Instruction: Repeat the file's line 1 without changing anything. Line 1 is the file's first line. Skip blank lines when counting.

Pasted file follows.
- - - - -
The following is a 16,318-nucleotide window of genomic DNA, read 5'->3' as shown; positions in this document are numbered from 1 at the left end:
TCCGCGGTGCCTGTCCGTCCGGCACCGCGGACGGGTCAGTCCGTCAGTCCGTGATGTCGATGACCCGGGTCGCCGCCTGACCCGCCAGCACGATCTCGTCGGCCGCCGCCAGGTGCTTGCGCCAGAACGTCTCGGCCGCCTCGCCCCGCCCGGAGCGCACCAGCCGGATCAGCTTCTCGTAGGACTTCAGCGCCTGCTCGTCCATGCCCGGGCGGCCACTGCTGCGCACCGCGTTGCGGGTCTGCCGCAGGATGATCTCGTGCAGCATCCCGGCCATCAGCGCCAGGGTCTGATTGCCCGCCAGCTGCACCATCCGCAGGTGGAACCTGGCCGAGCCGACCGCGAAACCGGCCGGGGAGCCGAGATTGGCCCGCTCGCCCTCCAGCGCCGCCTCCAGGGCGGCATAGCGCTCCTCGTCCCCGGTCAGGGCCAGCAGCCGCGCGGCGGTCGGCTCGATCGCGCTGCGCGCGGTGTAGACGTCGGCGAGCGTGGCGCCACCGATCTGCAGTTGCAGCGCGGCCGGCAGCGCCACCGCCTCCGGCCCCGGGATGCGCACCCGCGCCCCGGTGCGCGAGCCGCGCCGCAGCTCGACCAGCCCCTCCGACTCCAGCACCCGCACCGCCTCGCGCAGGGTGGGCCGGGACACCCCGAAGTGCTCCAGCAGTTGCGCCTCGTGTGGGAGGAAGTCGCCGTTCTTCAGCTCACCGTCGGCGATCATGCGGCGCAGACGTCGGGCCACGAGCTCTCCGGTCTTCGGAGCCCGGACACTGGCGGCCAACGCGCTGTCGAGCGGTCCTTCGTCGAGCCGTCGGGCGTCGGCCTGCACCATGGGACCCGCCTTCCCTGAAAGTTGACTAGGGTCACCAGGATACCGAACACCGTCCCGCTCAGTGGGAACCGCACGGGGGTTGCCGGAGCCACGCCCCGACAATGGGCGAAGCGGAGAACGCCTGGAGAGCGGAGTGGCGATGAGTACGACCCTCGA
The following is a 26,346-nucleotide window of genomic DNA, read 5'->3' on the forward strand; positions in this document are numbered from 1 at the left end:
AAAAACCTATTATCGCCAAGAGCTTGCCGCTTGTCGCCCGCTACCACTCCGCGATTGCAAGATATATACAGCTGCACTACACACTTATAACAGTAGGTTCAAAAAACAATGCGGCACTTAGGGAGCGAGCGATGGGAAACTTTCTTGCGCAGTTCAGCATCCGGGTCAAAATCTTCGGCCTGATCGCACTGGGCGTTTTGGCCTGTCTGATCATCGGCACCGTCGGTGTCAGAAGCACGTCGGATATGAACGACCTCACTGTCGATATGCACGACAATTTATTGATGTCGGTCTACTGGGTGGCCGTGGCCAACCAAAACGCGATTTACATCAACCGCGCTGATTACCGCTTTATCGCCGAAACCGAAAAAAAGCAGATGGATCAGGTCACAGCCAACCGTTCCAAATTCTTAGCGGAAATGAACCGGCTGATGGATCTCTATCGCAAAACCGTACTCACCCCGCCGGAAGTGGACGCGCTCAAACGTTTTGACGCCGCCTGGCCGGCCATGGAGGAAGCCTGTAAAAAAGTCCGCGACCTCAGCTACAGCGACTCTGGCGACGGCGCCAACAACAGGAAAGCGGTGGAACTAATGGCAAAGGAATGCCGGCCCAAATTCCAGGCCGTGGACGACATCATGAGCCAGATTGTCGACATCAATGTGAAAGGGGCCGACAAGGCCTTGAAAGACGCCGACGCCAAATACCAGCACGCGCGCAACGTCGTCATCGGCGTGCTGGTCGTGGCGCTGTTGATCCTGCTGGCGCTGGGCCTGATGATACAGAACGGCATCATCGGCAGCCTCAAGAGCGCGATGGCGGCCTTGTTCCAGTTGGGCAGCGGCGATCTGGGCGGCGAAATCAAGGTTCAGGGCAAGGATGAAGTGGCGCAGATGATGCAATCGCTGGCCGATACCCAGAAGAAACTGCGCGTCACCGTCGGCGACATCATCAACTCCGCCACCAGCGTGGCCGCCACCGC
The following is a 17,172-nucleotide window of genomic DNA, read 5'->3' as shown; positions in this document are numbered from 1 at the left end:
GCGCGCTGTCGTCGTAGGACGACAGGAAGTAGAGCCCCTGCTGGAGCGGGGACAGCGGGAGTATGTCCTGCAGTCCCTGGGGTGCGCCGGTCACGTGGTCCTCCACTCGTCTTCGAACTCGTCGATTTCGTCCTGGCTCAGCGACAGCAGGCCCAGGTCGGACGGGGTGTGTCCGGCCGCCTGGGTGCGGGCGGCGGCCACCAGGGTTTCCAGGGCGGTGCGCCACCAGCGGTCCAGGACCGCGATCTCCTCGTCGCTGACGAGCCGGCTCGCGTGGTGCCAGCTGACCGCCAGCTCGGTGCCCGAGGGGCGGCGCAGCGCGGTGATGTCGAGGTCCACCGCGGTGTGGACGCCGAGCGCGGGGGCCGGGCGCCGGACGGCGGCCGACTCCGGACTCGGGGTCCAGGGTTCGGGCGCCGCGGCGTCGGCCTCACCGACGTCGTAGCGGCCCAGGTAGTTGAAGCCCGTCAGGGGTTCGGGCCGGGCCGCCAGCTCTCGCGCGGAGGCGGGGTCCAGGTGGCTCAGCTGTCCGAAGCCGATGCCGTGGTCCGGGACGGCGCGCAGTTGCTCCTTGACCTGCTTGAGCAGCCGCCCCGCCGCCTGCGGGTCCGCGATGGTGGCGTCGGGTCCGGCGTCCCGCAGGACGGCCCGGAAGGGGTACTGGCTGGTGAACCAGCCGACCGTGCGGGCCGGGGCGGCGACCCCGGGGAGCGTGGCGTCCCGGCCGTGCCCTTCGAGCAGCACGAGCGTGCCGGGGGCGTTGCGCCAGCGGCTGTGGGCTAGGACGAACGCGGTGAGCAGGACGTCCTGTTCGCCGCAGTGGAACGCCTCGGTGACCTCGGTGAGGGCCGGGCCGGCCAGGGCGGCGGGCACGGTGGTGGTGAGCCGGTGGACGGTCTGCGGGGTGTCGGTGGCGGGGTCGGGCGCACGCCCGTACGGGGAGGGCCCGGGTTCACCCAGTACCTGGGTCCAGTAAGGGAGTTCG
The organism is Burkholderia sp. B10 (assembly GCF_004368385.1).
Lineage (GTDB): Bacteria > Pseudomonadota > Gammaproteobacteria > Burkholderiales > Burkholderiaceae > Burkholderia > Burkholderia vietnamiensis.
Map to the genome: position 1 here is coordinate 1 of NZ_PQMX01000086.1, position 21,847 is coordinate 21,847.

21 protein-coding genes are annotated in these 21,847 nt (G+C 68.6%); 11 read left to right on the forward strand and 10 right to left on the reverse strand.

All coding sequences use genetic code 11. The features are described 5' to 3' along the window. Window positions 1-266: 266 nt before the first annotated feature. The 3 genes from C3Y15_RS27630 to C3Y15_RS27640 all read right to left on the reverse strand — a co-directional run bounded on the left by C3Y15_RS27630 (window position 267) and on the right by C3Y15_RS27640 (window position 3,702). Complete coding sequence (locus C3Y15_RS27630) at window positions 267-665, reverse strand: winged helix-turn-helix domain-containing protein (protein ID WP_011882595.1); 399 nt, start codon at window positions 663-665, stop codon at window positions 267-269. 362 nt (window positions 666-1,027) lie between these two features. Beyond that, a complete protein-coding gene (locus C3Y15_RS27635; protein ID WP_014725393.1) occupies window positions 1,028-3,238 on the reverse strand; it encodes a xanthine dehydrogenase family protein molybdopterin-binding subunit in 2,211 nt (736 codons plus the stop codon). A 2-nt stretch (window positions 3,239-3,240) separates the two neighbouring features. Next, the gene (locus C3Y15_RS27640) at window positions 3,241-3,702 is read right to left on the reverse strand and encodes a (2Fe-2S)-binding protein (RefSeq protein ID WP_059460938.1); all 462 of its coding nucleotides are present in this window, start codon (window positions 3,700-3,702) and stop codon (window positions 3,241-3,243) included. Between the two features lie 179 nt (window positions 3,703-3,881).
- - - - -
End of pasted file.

The following is a 16,318-nucleotide window of genomic DNA, read 5'->3' as shown; positions in this document are numbered from 1 at the left end: